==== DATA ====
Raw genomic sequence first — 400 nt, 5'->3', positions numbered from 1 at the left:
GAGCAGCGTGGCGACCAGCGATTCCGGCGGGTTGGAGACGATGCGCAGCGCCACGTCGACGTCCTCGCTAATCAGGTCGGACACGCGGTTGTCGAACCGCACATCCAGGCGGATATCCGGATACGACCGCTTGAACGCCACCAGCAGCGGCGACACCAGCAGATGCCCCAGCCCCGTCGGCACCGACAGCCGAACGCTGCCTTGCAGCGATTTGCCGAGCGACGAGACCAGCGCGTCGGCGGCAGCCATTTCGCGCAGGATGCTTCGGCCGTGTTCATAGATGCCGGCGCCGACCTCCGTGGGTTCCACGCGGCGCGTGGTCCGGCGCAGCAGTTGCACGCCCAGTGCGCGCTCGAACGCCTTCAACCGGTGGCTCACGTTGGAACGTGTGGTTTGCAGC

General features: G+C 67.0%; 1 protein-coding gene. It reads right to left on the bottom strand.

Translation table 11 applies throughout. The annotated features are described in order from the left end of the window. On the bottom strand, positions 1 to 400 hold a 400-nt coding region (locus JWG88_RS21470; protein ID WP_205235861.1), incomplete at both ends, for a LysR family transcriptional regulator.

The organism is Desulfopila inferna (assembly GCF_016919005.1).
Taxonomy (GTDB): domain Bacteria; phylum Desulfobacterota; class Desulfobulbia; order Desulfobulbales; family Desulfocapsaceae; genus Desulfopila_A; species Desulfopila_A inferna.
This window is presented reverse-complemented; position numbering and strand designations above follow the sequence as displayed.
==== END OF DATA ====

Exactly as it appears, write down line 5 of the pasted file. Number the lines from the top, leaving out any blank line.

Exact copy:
The organism is Desulfopila inferna (assembly GCF_016919005.1).